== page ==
Christopher Fonseca is decked out in his signature military-green uniform, his back to a giant poster of childhood hero Che Guevara as he fields questions from angry mine workers in his cluttered office.
“I have idolized Che and Fidel (Castro) since my student days,” says Fonseca, 61, the local general secretary of the All India Trade Union Congress, a wing of the Communist Party of India. He sports a trim grey beard and a full head of thick black-grey hair. His uniform is old and faded, but neatly pressed.
Fonseca’s ceiling fan is losing the fight with the heat as more workers crowd in, asking for jobs and telling tales of debts they cannot pay, despair that won’t ease. Welcome to another side of paradise.
This is India’s Goa state, which attracts millions of visitors a year to its beaches, temples and World Heritage 16th century Portuguese churches. Not to mention the hashish. Tourism is Goa’s biggest industry and made it one of India’s richest regions. The second biggest industry is much grimier.
Inland from its palm fringed coast on the Arabian sea, Goa has huge deposits of iron ore buried in hills that snake down into the neighboring state of Karnataka. Mining and exporting the ore, essential to making steel, accounted for 25 percent of the state’s revenue, until they were shut down over a year ago.
The mines had made Goa and Karnataka India’s largest exporters of iron ore, much of it shipped to China to be turned into the steel that’s now the backbone of skyscrapers, factories, office buildings and homes built during the country’s construction boom.
When the mines went quiet, about 100,000 people lost their jobs, including the truck drivers, mechanics, port workers and barge deckhands that supported the industry, according to the Goa government. Those thrown out of work equaled 7 percent of Goa’s population, though the actual figure is in dispute and may be higher.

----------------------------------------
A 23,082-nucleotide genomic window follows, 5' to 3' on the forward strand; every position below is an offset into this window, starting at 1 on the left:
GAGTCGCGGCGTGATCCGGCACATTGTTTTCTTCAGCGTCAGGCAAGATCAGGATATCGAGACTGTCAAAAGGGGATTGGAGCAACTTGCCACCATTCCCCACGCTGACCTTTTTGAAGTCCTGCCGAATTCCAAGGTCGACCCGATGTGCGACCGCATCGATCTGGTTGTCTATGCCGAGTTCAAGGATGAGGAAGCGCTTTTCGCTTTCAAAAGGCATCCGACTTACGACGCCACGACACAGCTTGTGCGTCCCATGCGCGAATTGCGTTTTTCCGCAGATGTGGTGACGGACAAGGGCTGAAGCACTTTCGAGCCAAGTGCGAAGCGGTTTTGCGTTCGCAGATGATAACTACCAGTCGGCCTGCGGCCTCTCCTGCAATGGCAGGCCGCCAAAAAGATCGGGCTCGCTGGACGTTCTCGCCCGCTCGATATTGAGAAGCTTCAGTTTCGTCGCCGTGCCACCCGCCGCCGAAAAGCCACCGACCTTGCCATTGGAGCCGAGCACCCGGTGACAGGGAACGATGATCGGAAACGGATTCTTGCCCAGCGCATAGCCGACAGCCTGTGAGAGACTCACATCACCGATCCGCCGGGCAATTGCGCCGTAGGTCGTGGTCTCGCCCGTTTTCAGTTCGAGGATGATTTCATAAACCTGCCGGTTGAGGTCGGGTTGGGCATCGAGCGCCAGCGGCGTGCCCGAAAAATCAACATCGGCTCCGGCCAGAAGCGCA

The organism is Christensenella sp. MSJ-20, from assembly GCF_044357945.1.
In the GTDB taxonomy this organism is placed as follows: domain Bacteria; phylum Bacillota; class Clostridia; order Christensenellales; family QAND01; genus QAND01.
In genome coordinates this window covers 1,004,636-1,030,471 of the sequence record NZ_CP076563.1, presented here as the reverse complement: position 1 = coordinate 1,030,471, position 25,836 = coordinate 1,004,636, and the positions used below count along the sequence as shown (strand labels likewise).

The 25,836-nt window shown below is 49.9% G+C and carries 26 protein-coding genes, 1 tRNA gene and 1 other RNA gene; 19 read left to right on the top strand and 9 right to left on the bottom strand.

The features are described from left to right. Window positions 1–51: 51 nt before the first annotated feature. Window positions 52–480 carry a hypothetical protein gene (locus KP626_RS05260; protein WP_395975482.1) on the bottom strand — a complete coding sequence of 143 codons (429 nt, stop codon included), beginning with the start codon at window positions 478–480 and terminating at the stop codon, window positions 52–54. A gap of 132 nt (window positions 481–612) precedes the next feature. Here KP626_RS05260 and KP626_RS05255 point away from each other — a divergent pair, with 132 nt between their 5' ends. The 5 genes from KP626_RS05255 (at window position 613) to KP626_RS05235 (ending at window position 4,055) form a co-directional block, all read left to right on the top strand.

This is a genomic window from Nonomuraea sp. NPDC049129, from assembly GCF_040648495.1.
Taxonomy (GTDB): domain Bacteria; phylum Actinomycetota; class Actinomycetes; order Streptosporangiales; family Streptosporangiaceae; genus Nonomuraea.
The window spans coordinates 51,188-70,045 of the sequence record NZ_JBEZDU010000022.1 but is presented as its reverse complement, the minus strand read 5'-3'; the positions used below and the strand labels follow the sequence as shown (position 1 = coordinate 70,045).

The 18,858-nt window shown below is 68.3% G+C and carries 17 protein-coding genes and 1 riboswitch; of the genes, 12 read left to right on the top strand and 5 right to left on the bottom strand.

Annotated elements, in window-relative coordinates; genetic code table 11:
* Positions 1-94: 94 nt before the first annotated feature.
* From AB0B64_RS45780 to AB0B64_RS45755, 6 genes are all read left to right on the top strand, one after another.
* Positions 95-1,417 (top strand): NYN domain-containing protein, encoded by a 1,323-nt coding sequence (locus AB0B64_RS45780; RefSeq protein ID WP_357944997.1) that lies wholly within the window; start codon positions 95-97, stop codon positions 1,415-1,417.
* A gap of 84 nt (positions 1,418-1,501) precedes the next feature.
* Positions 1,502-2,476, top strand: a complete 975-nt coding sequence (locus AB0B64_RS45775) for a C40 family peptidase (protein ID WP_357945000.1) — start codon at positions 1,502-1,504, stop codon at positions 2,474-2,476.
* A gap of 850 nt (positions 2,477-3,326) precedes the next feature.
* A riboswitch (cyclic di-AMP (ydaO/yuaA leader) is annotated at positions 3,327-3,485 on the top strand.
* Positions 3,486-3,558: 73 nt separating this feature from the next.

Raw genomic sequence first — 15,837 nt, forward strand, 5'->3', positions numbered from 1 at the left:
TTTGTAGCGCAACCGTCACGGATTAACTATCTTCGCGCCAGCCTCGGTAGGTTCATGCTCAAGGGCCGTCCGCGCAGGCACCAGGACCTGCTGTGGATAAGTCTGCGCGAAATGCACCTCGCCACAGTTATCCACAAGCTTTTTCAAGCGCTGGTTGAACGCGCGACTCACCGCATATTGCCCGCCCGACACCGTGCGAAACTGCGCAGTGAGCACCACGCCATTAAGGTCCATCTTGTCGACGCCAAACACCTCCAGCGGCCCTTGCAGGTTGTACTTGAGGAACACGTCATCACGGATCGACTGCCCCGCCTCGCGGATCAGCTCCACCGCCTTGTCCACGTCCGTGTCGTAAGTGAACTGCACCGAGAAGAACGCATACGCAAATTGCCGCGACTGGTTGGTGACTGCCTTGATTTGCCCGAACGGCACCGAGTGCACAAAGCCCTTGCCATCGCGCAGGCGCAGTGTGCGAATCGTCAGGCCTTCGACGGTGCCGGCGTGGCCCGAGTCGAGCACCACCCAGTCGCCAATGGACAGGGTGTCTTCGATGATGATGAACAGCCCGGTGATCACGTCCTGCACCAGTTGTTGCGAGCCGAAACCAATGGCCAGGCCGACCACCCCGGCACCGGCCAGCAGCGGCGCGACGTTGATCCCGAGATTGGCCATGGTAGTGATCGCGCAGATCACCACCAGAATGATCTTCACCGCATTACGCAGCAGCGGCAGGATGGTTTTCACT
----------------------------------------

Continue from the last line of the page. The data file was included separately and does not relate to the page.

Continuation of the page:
Goa closed the mines in September 2012 after a federal-government panel said rampant illegal mining siphoned off an estimated 349.4 billion rupees ($5.8 billion). The illegals were also dumping toxic waste in rivers and on farmland, as well as destroying forest habitat.
The following month, responding to a petition by Goa Foundation, a non-profit environment group, the nation’s Supreme Court upheld the ban. The court had closed mines in Karnataka for similar reasons.
“We are not interested in stopping of mining, all we are asking is it should be done in a sustainable way and in a manner that benefits the public,” said Claude Alvares, a director at Goa Foundation. The state should handle sales of the ore, not private companies, he said.
Yesterday, the court announced a partial lifting of the ban, now into its second year, to allow some mining to restart. Yet officials in the industry say Goa’s iron ore mines may take months to make a comeback because the infrastructure has collapsed and former customers have gone elsewhere.
All mining in the state after 2007 will be considered illegal, the court said in its order, because the licenses expired that year. The miners, who continued to operate pending renewal, will have to seek fresh licenses before resuming work. Mining may not start before October, said Giriraj Daga, a Mumbai-based analyst at Nirmal Bang Equities Pvt.
Sesa Sterlite Ltd. (SSLT), the biggest miner in the state, dropped 4 percent to 193.65 rupees in Mumbai, its biggest decline in five months. The shares reversed a gain of as much as 7.4 percent after the court’s order yesterday.